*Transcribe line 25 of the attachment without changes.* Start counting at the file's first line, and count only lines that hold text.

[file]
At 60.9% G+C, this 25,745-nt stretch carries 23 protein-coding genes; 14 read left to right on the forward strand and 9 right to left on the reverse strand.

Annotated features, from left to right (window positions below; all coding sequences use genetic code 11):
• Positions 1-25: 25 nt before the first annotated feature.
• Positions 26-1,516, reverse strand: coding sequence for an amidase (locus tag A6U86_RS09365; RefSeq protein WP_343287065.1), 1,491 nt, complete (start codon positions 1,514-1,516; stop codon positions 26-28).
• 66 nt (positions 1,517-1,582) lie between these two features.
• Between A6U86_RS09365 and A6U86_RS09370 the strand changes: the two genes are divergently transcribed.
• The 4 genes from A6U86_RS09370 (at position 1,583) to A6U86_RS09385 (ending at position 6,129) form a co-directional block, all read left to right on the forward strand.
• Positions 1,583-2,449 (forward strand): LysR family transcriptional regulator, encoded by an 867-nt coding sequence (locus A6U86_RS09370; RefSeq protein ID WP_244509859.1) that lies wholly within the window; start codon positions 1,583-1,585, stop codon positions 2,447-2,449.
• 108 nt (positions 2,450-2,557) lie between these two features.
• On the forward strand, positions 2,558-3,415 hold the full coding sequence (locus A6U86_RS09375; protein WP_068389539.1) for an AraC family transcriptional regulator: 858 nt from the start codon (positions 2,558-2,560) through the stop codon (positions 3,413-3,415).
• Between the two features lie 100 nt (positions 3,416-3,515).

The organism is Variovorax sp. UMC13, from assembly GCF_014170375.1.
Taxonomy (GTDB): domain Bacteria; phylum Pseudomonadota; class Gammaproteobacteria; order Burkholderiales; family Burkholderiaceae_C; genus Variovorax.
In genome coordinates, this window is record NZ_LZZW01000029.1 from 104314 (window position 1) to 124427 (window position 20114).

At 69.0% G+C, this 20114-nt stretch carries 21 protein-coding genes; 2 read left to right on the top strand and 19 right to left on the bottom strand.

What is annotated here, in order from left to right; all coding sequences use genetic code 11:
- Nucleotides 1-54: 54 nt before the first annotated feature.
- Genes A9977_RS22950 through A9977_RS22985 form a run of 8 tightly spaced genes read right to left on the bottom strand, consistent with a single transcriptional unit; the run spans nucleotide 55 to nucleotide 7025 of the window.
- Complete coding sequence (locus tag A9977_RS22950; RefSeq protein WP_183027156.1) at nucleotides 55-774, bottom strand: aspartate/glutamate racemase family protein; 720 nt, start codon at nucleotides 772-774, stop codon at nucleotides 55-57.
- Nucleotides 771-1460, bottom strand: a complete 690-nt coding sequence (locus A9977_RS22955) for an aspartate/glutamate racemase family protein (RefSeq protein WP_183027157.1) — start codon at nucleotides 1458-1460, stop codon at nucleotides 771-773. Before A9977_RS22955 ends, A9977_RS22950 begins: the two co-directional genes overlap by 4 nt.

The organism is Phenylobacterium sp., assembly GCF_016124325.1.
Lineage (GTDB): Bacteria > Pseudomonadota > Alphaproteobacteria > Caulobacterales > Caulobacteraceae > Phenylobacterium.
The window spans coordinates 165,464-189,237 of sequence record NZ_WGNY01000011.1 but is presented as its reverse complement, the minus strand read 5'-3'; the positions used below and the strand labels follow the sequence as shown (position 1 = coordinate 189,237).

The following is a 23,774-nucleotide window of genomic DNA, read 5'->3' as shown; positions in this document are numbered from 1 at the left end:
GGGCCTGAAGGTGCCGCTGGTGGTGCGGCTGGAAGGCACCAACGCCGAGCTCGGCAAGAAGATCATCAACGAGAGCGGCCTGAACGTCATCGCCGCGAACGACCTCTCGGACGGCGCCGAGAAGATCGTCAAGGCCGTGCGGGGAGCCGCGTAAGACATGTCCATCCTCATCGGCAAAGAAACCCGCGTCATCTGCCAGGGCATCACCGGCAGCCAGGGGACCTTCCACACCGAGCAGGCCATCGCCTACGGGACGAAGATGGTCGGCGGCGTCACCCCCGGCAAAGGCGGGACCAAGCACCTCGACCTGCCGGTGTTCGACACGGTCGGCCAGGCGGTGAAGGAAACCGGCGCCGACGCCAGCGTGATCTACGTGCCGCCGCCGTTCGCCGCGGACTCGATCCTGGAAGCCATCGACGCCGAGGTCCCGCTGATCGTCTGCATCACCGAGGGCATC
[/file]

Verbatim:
GGGCCTGAAGGTGCCGCTGGTGGTGCGGCTGGAAGGCACCAACGCCGAGCTCGGCAAGAAGATCATCAACGAGAGCGGCCTGAACGTCATCGCCGCGAACGACCTCTCGGACGGCGCCGAGAAGATCGTCAAGGCCGTGCGGGGAGCCGCGTAAGACATGTCCATCCTCATCGGCAAAGAAACCCGCGTCATCTGCCAGGGCATCACCGGCAGCCAGGGGACCTTCCACACCGAGCAGGCCATCGCCTACGGGACGAAGATGGTCGGCGGCGTCACCCCCGGCAAAGGCGGGACCAAGCACCTCGACCTGCCGGTGTTCGACACGGTCGGCCAGGCGGTGAAGGAAACCGGCGCCGACGCCAGCGTGATCTACGTGCCGCCGCCGTTCGCCGCGGACTCGATCCTGGAAGCCATCGACGCCGAGGTCCCGCTGATCGTCTGCATCACCGAGGGCATC